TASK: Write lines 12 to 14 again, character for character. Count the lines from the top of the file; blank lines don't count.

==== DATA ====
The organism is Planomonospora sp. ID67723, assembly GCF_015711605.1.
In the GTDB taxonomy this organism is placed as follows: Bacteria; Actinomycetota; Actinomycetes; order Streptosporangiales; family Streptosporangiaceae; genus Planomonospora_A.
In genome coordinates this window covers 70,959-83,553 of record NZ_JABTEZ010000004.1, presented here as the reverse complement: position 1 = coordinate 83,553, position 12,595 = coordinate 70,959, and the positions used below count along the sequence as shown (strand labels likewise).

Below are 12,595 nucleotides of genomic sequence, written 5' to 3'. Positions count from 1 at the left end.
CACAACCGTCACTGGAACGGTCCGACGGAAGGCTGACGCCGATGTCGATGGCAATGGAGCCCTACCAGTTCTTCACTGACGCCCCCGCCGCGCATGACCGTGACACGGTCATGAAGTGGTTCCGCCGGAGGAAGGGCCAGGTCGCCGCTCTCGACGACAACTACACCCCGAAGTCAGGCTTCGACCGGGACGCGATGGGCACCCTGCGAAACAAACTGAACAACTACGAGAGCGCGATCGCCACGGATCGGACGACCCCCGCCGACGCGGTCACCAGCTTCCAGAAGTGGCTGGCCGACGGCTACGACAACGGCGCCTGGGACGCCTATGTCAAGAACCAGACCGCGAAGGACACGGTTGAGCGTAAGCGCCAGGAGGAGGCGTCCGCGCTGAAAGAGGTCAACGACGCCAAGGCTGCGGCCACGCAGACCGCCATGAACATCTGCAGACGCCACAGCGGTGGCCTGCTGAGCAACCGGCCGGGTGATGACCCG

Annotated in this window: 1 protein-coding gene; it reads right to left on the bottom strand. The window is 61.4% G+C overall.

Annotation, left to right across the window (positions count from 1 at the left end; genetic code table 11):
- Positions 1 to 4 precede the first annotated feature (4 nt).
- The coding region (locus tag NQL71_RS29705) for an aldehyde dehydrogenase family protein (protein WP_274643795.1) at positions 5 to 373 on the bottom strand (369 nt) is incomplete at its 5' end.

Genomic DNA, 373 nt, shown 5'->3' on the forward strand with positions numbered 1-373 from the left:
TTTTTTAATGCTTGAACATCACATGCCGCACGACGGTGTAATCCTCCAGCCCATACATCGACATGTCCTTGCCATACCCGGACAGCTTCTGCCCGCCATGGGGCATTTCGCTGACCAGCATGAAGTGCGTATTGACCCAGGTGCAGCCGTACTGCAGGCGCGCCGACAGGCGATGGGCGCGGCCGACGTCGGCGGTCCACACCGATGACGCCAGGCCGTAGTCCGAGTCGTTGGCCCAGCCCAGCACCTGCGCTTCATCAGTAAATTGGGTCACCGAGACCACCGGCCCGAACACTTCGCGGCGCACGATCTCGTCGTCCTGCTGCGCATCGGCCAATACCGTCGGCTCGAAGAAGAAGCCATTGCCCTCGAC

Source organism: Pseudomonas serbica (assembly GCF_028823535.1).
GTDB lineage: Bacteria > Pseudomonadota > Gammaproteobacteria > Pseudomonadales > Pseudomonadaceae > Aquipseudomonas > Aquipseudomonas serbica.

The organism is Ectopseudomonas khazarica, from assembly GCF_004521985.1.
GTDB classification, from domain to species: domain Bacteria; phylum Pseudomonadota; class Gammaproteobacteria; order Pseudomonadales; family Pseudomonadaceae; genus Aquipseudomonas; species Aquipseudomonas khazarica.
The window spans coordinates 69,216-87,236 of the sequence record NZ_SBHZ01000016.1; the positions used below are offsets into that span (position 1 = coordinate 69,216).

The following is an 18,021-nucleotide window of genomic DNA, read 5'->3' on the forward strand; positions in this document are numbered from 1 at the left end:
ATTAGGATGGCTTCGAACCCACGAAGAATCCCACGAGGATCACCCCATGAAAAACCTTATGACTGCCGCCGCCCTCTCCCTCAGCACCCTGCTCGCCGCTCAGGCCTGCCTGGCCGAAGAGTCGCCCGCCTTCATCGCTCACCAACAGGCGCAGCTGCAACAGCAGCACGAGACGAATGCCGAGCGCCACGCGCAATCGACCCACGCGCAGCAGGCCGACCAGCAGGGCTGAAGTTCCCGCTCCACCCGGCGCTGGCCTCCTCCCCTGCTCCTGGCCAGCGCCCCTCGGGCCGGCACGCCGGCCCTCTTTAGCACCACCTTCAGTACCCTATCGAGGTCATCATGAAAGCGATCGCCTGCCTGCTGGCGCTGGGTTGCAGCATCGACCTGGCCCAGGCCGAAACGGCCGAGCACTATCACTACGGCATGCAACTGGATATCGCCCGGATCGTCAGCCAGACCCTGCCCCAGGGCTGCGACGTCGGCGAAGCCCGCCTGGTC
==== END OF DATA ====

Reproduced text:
Source organism: Pseudomonas serbica (assembly GCF_028823535.1).
GTDB lineage: Bacteria > Pseudomonadota > Gammaproteobacteria > Pseudomonadales > Pseudomonadaceae > Aquipseudomonas > Aquipseudomonas serbica.

The organism is Ectopseudomonas khazarica, from assembly GCF_004521985.1.